Achieving the Dream is a non-profit organization Tyler Ju­nior College has adopted to take an initiative for the betterment of student education.

     “Achieving the Dream is an initiative that colleges accept to help improve student success on campus,” said Dr. Butch Hayes, provost of Tyler Junior College.

     Hayes has been associated with Achieving the Dream for 10 years. He feels drawn to take student success under his wing. According to Lee Allard, Director of Institutional Research, for students registered in Fall 2010, 5.1 percent (618 out of 11,418) withdrew from all of their classes before the end of the term, and 19 percent did not return for the Spring 2011 semester. Hoping to decrease the dropout rates, Hayes and the board are doing everything in their power to help make the students successful.

     “The people working on Achieving the Dream look for the barriers that do not help students. We can help the students by trying to overcome these barriers,” said Hayes.

     One hundred and thirty colleges have adopted the Achiev­ing the Dream program, hoping to improve the success rate at their institutions. TJC was accepted into the program in June of 2010, and is hoping to make its statistics skyrocket. TJC gradu­ation rate as of now is 11 percent and the board is certain that Achieving the Dream will raise this. A lot of the colleges have been successful at doing so, and we currently look at the success other schools have had with the program, such as Blinn College, to model after.

     “We look at other institution practices, to see which ones work for them, and see if it will help us on our campus,” said Hayes.

     Achieving the Dream is not for all students on campus, but puts most of the focus on students of color, or coming from low-income families. The program has many tasks to tackle in academics, and TJC is directing most of their attention to devel­opmental math courses. But according to the evidence presented, African-American and Hispanic men currently possess the low­est numbers in academic success at TJC.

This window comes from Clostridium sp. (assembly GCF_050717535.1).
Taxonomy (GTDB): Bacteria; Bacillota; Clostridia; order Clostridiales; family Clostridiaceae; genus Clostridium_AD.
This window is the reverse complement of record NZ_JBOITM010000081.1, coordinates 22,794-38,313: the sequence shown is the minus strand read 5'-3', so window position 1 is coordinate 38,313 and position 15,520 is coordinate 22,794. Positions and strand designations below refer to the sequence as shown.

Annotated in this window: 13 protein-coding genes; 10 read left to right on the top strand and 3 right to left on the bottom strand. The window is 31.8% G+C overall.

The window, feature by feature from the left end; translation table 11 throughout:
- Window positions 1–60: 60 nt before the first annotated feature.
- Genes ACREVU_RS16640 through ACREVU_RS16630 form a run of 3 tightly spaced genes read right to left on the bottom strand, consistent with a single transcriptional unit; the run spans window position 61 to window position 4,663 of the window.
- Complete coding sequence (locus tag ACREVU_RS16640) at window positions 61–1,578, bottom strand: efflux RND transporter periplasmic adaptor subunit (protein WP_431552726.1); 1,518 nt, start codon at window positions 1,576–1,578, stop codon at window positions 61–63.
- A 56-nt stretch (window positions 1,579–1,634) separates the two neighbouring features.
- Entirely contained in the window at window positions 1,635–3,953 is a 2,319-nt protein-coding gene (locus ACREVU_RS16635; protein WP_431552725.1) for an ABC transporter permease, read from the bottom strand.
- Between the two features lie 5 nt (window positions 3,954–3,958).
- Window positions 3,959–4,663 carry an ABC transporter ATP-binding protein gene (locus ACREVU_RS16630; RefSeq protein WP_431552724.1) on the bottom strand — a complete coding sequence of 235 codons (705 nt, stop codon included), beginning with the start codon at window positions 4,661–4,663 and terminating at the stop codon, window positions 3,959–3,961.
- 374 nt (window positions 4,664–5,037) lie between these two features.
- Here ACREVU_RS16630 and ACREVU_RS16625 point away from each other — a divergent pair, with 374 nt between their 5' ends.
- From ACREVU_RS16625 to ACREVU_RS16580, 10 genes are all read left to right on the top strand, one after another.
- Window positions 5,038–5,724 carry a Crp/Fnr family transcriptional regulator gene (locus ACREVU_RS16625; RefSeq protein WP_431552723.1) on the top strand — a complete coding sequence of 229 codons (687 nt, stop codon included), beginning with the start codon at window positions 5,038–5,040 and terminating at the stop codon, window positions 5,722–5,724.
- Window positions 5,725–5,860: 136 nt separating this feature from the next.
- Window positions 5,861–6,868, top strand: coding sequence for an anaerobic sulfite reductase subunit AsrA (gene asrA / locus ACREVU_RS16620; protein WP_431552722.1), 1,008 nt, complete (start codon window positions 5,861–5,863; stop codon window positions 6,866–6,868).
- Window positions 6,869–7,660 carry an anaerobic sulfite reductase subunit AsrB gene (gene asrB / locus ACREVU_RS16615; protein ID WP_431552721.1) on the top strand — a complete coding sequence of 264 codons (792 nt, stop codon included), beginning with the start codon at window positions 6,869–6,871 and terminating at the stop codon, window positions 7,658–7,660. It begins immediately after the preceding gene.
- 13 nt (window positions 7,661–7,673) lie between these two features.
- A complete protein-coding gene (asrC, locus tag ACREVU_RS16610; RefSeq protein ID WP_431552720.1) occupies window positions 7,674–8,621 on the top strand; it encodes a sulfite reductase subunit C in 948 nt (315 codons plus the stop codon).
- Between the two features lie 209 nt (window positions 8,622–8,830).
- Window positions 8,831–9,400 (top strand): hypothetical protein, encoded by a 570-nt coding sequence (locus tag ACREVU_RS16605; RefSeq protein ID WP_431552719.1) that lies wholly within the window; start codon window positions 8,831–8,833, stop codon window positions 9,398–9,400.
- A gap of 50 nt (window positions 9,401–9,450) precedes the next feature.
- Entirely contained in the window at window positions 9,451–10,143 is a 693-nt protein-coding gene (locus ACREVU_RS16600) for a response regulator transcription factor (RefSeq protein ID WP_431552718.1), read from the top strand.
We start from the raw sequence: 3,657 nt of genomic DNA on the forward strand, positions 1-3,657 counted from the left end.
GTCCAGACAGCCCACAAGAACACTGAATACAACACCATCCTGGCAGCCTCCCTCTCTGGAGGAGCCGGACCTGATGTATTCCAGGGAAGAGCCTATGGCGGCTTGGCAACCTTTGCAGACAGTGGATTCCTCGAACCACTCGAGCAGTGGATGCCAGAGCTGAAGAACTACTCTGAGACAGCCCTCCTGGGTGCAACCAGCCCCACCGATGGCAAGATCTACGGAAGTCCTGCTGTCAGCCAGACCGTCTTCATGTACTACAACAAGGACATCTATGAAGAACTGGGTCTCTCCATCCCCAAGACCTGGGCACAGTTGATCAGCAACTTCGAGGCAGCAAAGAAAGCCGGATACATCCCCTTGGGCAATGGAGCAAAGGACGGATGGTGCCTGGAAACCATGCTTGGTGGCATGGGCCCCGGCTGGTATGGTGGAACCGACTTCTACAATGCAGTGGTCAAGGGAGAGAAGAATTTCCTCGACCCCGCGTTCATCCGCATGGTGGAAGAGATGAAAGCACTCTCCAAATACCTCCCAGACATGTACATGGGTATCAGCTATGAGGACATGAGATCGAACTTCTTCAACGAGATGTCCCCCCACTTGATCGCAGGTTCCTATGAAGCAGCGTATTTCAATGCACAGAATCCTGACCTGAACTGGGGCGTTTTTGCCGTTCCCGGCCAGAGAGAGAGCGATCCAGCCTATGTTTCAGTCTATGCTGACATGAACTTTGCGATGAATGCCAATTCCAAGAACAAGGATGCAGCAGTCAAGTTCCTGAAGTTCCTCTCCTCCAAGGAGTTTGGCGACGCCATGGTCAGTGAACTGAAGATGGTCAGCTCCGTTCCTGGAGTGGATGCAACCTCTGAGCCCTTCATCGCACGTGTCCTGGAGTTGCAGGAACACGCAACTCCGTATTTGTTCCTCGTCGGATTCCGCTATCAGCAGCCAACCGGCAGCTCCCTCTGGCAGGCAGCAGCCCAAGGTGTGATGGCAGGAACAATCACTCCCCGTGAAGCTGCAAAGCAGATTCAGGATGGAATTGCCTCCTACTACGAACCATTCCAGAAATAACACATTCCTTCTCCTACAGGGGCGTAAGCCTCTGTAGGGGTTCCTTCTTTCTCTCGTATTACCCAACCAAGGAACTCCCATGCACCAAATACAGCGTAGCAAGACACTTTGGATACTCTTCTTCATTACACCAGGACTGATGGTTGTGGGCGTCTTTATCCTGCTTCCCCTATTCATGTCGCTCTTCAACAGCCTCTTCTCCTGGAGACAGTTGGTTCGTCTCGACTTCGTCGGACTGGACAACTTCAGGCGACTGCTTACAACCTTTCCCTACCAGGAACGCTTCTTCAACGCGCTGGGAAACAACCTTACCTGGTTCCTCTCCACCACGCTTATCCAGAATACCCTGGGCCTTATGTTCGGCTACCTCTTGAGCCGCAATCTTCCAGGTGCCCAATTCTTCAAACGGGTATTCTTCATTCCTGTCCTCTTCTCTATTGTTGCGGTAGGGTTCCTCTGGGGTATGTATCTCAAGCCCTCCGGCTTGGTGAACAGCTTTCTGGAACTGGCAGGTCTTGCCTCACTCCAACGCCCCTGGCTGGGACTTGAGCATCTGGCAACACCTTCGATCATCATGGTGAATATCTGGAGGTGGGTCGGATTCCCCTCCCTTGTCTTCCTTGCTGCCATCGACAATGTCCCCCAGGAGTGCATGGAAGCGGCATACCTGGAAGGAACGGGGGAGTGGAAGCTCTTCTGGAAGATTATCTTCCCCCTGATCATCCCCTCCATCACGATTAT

“We know on our campus we are not doing the best job we can,” said Hayes. “Particularly African-American and Hispanic men, according to our evidence, are not doing as well as others. So we need to help our men, while still focusing on the campus as a whole.”

     African American student and freshman, Steven Walker, had a theory of why this could be so.

     “I think it’s probably because most of them grew up in an environment where education was not a priority,” said Walker. “I’m not saying all of them are like that, but most of the guys are walking around in saggy pants listening to rap artists. What kind of rap artist emphasizes education?”

     Some other students do not see it as a race issue. They think students are finding other things that make them lose their mo­tivation for education.

     “There’s no motivation in college except making money,” said Connor Tucker, sophomore at TJC who is not a minority. “And if that’s the case, there’s no motivation so they are doing the minimum it takes to get them by. I don’t think it’s a race thing, I think it’s a lack of concern to make the world a better place.”

     Lisa Harper, dean of Academic Foundations, is also a col­laborative source with Achieving the Dream, and has a strong passion for the organization.

     “I have known about the initiative since it began. For me, if you’re in higher education, I feel the need to help every single person,” said Harper. “I don’t care about race, age, or economic status. You have to have the desire to help every student that comes in have a better life. That’s what Achieving the Dream is all about.”

     Harper also said that hosting events and programs is a big part of Achieving the Dream to make the initiative well-known, but it’s up to the colleges to establish them. TJC will be looking at its top three priorities, and has been drafting a resolution for future events for the program on campus. Achieving the Dream is not very well known on campus, but it will soon start expand­ing so that others will know of the great things the program is bringing to the campus. The board is looking to form a Student Advisory Council to get a survey on how the students like to be taught, want to be treated, and their opinion on upcoming pro­posals. Harper feels that there is a miscommunication between the faculty and the students, and that adding students to the de­cision-making process will increase their chances of succeeding at the program. But when it comes to Achieving the Dream, they focus on the key phrase: student success.

     “You have to start finding out what the students really need,” said Harper. We are starting to change the way we operate the college for the students.”

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